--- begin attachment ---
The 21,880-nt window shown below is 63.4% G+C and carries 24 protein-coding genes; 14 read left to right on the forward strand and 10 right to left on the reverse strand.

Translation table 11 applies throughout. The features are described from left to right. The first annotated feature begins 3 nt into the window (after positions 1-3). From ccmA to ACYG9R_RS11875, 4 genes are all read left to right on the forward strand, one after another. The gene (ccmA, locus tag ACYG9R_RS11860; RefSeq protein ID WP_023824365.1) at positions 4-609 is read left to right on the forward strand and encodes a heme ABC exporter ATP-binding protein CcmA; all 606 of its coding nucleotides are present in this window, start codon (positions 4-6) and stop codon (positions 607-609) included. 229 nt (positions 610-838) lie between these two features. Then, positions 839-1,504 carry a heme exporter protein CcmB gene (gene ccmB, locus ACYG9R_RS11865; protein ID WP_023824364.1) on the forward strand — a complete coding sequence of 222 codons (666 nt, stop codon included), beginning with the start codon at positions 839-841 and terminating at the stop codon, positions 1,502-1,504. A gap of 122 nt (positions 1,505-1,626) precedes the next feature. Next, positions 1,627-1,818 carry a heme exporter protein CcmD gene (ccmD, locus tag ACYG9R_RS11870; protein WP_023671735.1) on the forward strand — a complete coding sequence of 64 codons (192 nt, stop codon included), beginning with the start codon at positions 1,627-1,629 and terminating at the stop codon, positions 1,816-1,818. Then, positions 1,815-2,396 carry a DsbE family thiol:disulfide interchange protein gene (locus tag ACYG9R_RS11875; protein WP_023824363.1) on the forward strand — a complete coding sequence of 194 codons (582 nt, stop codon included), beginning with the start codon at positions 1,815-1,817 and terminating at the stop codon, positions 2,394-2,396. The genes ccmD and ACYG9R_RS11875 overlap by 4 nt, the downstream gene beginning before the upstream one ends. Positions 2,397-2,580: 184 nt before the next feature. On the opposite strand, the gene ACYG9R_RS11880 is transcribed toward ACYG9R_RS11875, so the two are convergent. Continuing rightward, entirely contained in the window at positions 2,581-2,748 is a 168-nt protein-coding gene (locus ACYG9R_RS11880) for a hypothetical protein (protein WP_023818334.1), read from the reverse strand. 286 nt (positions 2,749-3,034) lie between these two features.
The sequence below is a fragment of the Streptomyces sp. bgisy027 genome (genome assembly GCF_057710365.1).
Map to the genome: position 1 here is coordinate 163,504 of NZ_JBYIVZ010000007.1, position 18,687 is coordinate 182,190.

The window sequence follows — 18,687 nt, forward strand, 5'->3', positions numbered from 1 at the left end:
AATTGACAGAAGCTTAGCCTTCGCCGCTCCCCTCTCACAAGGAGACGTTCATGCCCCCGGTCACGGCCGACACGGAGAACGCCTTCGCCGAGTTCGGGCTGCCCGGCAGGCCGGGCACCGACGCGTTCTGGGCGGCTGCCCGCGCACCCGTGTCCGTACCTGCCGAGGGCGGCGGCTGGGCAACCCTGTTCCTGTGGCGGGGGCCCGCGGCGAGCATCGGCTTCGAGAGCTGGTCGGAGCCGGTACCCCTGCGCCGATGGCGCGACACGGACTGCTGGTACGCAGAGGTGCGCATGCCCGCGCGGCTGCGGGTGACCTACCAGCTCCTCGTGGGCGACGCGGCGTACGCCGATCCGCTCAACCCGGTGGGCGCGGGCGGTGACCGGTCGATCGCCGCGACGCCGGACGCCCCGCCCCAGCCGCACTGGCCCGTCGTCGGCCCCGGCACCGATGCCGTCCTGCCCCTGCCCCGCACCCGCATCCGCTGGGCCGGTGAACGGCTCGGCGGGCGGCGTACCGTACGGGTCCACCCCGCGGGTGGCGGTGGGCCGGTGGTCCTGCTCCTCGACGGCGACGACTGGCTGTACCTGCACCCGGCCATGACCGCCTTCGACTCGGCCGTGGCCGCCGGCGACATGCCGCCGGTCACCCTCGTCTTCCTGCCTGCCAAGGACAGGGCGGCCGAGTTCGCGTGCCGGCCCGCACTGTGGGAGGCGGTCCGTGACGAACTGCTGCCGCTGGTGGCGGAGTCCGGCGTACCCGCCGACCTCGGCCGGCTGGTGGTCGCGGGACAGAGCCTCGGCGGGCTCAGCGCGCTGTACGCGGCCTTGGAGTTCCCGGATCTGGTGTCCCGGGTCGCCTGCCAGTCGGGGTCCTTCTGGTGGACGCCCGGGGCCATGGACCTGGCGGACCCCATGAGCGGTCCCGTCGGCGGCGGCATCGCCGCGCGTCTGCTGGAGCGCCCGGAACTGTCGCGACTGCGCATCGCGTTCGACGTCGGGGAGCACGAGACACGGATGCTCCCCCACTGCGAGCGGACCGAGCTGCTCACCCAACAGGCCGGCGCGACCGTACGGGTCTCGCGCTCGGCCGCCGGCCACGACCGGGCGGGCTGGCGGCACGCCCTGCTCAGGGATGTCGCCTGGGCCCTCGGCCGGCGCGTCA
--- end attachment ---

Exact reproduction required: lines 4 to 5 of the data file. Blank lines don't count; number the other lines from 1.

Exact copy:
Map to the genome: position 1 here is coordinate 163,504 of NZ_JBYIVZ010000007.1, position 18,687 is coordinate 182,190.

The window sequence follows — 18,687 nt, forward strand, 5'->3', positions numbered from 1 at the left end: